Asian markets down, yen recovers
TOKYO stocks led a retreat in Asian markets yesterday as the yen recovered, while regional energy firms struggled with crude prices on concern about the chances of success at an upcoming producers’ meeting.
The OPEC oil cartel and Russia met in Algeria yesterday to discuss a global oil glut and overproduction that has strangled prices for more than two years.
However, hopes for a deal to limit output were hit by Iran, which said it would not accept a collective freeze – meaning that others, particularly regional rival Saudi Arabia, are also unlikely to agree as well.
The news sent both main contracts plunging almost 3 percent. They only managed meek recoveries yesterday, with West Texas Intermediate up seven cents at US$44.74 and Brent 13 cents higher at $46.10.
“OPEC members are peddling their self-interests, and while that’s the case, there can’t be a cooperative effort,” said Michael McCarthy, chief market strategist at CMC Markets.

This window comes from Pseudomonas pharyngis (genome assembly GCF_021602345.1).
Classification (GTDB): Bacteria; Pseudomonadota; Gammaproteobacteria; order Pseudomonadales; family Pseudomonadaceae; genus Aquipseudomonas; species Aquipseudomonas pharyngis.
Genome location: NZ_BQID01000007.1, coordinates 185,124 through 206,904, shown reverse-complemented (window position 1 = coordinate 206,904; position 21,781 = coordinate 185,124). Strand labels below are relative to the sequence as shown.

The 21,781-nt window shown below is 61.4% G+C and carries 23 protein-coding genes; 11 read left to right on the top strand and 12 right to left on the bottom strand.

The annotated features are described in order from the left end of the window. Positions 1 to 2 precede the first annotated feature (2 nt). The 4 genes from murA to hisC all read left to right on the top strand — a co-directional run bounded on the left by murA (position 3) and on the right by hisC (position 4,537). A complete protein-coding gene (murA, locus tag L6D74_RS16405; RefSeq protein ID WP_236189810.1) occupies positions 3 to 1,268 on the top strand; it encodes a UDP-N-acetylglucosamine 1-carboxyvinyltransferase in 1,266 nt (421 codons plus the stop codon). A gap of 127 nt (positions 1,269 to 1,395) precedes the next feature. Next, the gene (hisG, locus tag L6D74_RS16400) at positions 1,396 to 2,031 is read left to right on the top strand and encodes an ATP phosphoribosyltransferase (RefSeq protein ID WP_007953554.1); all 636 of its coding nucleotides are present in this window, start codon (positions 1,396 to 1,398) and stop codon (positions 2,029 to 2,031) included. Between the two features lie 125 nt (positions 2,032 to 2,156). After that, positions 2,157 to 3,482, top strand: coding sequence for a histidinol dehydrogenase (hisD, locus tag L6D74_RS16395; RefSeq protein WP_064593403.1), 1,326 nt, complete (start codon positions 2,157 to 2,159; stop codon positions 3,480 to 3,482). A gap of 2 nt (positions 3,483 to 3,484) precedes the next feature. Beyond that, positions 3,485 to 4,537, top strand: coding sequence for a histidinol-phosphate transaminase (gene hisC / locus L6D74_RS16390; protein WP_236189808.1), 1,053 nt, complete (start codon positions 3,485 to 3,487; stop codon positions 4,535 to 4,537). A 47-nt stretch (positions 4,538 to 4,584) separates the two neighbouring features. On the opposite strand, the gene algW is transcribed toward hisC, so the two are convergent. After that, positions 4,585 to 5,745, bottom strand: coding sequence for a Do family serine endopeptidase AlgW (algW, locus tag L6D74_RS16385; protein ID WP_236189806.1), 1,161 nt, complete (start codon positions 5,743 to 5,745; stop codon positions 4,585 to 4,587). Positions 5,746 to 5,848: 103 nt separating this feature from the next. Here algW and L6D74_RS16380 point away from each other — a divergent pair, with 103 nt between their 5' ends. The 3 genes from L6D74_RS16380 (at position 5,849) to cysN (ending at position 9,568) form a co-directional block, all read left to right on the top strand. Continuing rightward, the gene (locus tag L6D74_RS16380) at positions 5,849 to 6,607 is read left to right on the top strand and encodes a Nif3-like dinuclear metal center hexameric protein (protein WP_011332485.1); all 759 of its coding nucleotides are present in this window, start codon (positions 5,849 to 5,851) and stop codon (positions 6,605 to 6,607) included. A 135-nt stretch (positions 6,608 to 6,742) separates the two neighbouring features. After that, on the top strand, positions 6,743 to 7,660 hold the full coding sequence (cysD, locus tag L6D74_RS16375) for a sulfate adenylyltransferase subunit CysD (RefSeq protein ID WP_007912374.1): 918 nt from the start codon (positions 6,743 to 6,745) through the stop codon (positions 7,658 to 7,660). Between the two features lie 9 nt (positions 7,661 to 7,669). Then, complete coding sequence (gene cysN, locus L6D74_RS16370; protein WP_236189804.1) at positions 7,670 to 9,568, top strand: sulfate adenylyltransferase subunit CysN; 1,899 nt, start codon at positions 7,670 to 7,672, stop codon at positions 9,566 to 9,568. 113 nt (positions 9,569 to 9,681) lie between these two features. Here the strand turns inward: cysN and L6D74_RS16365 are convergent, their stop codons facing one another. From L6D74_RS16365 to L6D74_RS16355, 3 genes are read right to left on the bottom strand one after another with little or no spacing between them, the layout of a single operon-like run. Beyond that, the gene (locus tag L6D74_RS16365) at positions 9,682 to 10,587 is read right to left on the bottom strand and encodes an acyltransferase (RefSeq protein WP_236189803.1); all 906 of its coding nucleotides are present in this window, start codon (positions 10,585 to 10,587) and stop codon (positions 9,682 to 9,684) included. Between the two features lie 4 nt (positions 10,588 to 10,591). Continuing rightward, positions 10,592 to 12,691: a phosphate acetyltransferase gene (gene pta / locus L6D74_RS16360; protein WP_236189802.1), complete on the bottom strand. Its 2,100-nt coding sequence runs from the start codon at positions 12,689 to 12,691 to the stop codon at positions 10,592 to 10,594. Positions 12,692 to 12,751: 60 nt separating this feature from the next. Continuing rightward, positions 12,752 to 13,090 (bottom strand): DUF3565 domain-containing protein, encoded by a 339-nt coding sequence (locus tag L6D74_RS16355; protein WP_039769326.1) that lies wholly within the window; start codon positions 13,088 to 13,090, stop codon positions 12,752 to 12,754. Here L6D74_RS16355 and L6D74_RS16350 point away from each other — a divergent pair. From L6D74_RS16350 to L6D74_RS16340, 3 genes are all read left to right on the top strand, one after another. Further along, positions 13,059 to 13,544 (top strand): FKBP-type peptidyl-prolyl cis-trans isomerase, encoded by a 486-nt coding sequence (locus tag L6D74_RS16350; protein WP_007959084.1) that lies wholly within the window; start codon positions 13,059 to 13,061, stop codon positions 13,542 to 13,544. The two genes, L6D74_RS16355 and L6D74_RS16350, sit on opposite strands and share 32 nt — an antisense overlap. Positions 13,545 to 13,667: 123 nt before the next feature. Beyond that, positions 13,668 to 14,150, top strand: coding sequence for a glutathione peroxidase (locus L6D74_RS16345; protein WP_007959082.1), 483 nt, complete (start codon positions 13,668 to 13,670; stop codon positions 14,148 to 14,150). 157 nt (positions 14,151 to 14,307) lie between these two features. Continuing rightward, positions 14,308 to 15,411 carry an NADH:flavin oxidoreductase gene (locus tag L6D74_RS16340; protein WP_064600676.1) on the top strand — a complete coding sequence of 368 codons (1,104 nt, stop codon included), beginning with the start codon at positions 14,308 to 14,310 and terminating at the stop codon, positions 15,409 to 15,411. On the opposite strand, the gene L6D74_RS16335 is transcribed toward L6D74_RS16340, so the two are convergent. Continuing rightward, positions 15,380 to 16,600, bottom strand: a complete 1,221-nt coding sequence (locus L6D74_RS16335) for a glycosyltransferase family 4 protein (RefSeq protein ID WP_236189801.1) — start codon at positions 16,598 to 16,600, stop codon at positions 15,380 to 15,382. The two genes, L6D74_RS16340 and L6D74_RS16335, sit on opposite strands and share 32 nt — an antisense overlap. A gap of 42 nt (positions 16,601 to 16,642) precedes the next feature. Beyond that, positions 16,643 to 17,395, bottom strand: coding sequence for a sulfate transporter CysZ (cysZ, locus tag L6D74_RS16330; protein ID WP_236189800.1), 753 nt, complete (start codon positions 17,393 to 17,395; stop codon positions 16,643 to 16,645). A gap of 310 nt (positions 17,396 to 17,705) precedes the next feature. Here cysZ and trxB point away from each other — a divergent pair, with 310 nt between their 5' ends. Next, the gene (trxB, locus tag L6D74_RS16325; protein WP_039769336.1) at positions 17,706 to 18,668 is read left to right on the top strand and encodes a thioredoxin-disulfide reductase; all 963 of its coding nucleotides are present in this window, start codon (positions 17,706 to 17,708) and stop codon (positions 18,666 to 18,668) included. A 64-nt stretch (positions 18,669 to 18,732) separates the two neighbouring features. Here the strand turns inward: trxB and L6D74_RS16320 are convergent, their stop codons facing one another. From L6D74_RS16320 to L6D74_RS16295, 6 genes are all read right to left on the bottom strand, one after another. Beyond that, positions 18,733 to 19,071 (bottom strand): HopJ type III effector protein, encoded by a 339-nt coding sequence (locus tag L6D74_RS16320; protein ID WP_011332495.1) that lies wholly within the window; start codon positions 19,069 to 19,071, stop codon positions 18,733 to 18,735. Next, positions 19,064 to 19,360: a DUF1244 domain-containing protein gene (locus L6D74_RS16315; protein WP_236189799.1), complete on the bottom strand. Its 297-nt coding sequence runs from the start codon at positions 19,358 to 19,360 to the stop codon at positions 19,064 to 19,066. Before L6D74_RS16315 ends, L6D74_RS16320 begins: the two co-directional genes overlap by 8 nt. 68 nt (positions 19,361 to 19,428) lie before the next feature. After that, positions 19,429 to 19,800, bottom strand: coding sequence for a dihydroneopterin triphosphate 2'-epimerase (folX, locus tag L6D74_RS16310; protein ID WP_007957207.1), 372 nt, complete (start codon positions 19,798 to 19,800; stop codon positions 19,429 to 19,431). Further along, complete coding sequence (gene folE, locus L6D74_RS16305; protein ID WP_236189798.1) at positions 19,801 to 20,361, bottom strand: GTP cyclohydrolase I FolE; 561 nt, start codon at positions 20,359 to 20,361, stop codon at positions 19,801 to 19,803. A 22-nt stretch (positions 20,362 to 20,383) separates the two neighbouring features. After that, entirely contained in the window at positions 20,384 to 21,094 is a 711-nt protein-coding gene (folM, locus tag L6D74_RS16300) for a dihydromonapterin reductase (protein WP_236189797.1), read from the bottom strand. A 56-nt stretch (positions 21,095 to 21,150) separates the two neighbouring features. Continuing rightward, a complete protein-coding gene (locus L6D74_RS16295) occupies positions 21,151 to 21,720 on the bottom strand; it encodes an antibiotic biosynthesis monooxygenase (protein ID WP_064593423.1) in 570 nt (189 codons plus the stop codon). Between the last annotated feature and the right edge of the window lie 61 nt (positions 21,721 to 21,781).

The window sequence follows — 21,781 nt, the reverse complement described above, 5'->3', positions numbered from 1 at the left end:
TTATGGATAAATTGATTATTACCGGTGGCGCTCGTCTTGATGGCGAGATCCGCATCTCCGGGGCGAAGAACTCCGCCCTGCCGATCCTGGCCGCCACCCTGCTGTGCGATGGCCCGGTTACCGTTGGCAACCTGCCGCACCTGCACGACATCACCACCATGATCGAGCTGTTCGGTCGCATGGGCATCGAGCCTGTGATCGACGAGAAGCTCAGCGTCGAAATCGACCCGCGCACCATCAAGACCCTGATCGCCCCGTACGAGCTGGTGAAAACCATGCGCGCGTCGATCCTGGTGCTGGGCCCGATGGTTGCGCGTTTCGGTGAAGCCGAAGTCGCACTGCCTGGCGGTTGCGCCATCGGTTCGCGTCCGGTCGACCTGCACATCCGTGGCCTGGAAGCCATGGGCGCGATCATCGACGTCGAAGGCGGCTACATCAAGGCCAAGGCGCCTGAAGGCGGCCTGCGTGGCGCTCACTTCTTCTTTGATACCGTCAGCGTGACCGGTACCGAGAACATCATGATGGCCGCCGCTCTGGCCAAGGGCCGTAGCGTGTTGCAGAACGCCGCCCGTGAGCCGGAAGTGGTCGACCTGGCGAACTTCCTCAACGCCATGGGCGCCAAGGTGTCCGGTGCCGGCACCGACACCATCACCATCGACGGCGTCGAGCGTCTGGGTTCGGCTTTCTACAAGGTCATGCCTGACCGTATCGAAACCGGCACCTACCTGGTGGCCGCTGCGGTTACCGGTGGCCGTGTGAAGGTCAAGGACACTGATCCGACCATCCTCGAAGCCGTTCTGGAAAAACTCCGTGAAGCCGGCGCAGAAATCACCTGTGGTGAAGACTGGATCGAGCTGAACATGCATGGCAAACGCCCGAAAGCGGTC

Energy firms from Sydney to Hong Kong were in the red, in line with losses on stock markets.
In Tokyo the Nikkei index closed down 1.3pc, with a stronger yen dampening buying appetite.
The dollar bought 100.55 yen in Asian trade, slightly up from 100.36 yen in New York.
Shanghai lost 0.3pc by the close, Seoul shed 0.5pc and Singapore dipped 0.1 pc, while there were also losses in Bangkok and Jakarta. But Hong Kong staged a late burst to end 0.2pc up.
The broad losses followed gains in Asia and New York the day after Hillary Clinton was judged to have won the first presidential debate over Republican Donald Trump.
In Hong Kong the Postal Savings Bank of China was flat as it began trading after the world’s biggest initial public offering for two years.
PSBC raised $7.4 billion in the IPO, the biggest since Alibaba’s $25 billion New York listing in 2014.
But analysts attributed the lukewarm interest to the recent flat performance of large Chinese financial firms on Hong Kong’s bourse owing to the glut of options.